Renan and Littre.

[Edouard Durranc in Le Radical.]

A reporter who presented himself at the house of Renan a few hours after his death asked the family if any priest had been there.

“None,” was the answer. “Besides, if one had come, he would not have been admitted.”

Do not think, however, that the reporter’s question was a foolish one. It was not at all improbable that the priests would prowl around the bedside of the author of the “Life of Jesus.” He was an enviable prey.

Nevertheless not one of them appeared. And it is to the honor of this illustrious family that it was known to the outside world that the dying man was welt protected.

Renan, who was well acquainted with the ways of the church, had early taken precautions against any enterprise that might result in the destruction, “to the delight of fools, of a life laboriously built up.” The philosophical testament which he placed at the earl of his “Recollections of Childhood and Youth” tells with incomparable eloquence what were the fears of the master philosopher regarding the possible weaknesses of the last hour. “Perhaps they will make me utter,” he said, “perhaps they will make me sign, blasphemies against my whole life. But that will be no longer Renan. That will be no more than the shadow and the ruin of a softened brain. That Renan no one should believe or listen to. The true Renan is he who writes today, ’sound in heart and mind.’ He rejects all priestly ceremony.”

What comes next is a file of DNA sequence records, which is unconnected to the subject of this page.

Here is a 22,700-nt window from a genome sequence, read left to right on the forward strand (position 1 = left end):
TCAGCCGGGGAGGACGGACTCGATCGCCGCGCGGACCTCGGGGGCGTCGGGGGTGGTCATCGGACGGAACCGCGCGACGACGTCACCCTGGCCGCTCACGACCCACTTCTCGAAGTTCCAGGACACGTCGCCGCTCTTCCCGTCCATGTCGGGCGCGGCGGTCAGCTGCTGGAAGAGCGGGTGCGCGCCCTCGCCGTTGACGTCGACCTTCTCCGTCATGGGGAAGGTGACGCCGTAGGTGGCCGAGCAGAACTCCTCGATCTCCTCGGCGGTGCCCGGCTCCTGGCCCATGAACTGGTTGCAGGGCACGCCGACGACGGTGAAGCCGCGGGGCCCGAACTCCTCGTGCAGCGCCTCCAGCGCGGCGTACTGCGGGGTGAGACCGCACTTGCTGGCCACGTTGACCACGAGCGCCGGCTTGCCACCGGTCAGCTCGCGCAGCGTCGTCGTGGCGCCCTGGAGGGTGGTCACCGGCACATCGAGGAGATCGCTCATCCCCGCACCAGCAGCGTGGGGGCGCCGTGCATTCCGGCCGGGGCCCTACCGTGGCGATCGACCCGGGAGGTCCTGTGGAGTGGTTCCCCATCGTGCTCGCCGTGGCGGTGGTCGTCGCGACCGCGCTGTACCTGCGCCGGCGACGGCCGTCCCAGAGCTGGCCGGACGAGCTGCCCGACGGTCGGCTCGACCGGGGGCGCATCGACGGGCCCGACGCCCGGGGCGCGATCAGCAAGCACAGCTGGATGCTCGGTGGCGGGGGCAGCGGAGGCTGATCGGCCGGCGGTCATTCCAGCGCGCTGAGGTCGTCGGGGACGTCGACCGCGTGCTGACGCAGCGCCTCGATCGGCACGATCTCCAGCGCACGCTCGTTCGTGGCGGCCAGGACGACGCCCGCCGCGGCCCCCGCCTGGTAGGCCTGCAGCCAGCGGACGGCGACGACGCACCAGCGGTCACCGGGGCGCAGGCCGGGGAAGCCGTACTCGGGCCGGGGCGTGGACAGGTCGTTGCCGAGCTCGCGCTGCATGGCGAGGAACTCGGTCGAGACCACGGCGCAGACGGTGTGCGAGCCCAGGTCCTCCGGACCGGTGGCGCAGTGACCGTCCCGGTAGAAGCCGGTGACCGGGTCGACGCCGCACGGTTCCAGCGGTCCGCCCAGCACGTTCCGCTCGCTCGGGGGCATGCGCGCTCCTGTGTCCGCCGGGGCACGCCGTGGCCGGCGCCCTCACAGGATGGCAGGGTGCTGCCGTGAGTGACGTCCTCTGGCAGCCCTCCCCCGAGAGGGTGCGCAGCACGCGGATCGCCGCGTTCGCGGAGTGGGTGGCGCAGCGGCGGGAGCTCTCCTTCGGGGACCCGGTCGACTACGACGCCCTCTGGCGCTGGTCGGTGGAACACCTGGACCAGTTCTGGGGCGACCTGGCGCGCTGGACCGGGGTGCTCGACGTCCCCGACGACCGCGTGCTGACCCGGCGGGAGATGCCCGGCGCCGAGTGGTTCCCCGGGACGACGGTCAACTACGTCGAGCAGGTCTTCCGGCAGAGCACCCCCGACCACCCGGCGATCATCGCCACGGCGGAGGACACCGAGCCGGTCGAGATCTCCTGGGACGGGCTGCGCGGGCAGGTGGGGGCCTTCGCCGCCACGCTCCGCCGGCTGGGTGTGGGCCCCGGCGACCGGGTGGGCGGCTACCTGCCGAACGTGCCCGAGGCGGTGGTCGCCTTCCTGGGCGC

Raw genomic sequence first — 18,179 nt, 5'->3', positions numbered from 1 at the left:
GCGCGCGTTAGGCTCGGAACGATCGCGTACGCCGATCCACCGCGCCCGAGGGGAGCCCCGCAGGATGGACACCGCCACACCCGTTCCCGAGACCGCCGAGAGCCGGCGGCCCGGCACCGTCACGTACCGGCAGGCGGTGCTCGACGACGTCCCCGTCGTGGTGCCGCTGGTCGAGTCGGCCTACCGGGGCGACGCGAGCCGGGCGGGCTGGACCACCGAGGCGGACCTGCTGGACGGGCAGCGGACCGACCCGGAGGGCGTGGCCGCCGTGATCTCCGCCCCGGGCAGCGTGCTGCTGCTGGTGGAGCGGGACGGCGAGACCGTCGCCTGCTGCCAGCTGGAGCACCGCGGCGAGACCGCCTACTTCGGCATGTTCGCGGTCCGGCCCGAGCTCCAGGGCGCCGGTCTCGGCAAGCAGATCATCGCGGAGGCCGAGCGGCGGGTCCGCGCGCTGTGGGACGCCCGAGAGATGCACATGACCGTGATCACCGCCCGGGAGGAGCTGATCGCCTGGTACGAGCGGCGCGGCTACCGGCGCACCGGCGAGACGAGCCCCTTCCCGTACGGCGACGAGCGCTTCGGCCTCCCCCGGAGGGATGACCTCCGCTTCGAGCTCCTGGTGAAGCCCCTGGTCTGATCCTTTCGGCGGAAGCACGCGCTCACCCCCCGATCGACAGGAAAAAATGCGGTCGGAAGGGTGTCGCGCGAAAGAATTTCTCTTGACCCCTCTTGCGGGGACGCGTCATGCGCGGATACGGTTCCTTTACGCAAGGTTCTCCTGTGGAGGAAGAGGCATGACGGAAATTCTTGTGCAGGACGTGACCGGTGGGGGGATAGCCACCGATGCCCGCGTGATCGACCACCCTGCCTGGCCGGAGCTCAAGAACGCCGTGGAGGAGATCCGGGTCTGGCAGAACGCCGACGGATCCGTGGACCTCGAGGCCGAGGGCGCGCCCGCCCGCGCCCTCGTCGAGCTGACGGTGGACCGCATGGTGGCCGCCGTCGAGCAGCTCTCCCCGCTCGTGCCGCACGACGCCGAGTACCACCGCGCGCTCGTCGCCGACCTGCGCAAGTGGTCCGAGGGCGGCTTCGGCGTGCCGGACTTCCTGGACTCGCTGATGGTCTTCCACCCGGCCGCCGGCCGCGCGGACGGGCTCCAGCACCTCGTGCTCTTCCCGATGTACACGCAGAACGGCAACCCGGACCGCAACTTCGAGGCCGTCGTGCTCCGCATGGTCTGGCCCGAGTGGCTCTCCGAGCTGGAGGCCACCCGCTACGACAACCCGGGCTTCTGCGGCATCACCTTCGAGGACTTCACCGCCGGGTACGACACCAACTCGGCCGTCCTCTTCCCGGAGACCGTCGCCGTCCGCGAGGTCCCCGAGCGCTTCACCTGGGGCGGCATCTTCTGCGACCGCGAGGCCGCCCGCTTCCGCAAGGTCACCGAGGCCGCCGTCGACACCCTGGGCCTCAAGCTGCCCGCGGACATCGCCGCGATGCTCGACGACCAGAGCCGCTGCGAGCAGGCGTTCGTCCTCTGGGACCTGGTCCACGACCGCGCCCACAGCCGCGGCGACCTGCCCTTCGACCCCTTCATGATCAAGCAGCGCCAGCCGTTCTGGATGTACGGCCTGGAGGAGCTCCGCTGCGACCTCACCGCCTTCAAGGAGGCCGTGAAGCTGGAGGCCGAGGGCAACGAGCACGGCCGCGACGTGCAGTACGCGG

Victor Hugo, in his brief philosophical testament, had said:

“I refuse the prayers of all the churches.”

And yet I betray no secret in saying that the clergy were obstinate in their attempts to reach the dying Victor Hugo. In the first place there was a free priest, an amateur priest, who for some time had been an intruder in the poet’s hospitable parlors. He came there modestly as an admirer. He pretended to be a lover of literature and beautiful verses.

Hugo, who was Apollonian in his royal hospitality, gently shut his eyes and did not interfere. The priest took advantage of this broad goodness, and possibly counted on a famous conversion.

Nevertheless the admiring priest was kindly dismissed. And when the death-agony came, it was the turn of the cardinal-archbishop, Monseigneur Guibert, who wrote to the family to signify his willingness to dishonor Victor Hugo. It fell to Lockroy to thank the archbishop for his offers of service. He did it in terms polite but dry.